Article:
· Northville Hills, a fun Arnold Palmer layout, has all-you-can-play for $35 during this week.
· The Loon in Gaylord has all-you-can-play specials for $25 during the week and $36 during weekends through September.

Monday, September 14, 2009

Grand Traverse Resort honored by Golf Digest

I've always looked at rankings of courses and resorts with a curious eye.

I enjoy them. Who doesn't? The courses and resorts love them for their marketing materials. The customers love them. Golfers like to brag to friends that 'I played one of the top 50 courses in Michigan' or something along those lines.

But I don't take stock in the actual ranking. I use them more as a general guide. The Grand Traverse Resort and Spa in Acme recently was honored by Golf Digest as having the 48th best golf resort in the country. It's the first time the resort has been so honored, and in my opinion, long overdue.

But I don't take stock in the resort's actual ranking (No. 48). I look at the honor as more of a validation that the resort is "among" the top resorts in the country. Whether it's No. 48 or 38 or 68 doesn't really matter.

The fact is the resort belongs among the best because of its amenities and the experience it delivers for golfers. The three courses are superb and all nearby. Shooting a number at The Bear remains a status symbol for any player, like saying you dated a supermodel.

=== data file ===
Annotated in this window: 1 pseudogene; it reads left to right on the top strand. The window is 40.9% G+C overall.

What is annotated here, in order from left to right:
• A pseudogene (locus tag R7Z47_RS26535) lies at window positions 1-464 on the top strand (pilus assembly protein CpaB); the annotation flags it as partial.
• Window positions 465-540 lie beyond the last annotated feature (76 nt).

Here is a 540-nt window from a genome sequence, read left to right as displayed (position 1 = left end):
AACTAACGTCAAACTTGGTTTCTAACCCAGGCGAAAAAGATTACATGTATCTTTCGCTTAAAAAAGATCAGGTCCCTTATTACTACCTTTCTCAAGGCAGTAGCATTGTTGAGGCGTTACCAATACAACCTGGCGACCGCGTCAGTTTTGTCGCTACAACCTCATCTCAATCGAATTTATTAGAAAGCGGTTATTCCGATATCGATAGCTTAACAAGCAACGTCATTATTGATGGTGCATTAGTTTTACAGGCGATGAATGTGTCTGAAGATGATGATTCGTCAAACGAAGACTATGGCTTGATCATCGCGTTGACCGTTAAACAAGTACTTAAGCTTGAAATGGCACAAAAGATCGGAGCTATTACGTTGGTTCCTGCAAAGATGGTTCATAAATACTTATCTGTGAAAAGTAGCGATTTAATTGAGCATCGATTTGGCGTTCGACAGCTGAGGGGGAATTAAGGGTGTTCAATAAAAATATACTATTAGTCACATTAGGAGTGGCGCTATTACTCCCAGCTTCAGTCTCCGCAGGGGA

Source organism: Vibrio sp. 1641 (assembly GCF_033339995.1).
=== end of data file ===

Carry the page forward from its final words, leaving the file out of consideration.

Everything else at the resort is top notch. The accomodations are nice. The restaurants are great. The surrounding attractions -- with the new Turtle Creek Casino & Hotel down the road and the vibrant downtown and beaches of Traverse City in the other direction -- can only be rivaled among Michigan's golf resorts by The Inn at Bay Harbor in Petoskey.

Even the little things, like the policy that allows dogs at Grand Traverse and the new water toys at the indoor pool, add up to help boost the resort's image in the eyes of the people doing the rankings. The honor just makes me want to get back to the resort sooner rather than later.

Wednesday, September 9, 2009

Fall's the time to take stock of your equipment, game

Fall golf is upon us.

The kids are back in school and for some, the clubs might have moved from the trunk of the car to the garage for the season.

Not me. Fall is my favorite time of year to play. The weather is still beautiful. The courses are less crowded and they're still in great shape.

But whether you plan to play more golf or not, fall is a great time to take stock in your game and your equipment. It's a great time to head to your local golf superstore for great deals on equipment and clothing to stock up for next season.

Carl's Golfland, with locations in Bloomfield Township and Plymouth, has advertised some drivers as low as $70. I'm visiting Miles of Golf in Ypsilanti Township this week to get my clubs regripped and do some shopping myself.

Now's the time to stock up on new wedges, because with the new groove rule taking into effect in 2010, this is the last year that manufacturers can sell irons with the old grooves that help the ball spin easier on the greens and hop out of the rough better.

You should also consider getting a lesson plan ready for winter. If you're planning on improving in 2010, the work should be done this winter, whether it's a grip change (that's my plan) or a thorough swing makeover. You can't do it alone, so make room in your budget for at least a visit or two every month to the swing gurus at the Dave Kendall Academy at Miles of Golf or the crew at Carl's Golfland. Your game will thank you next spring.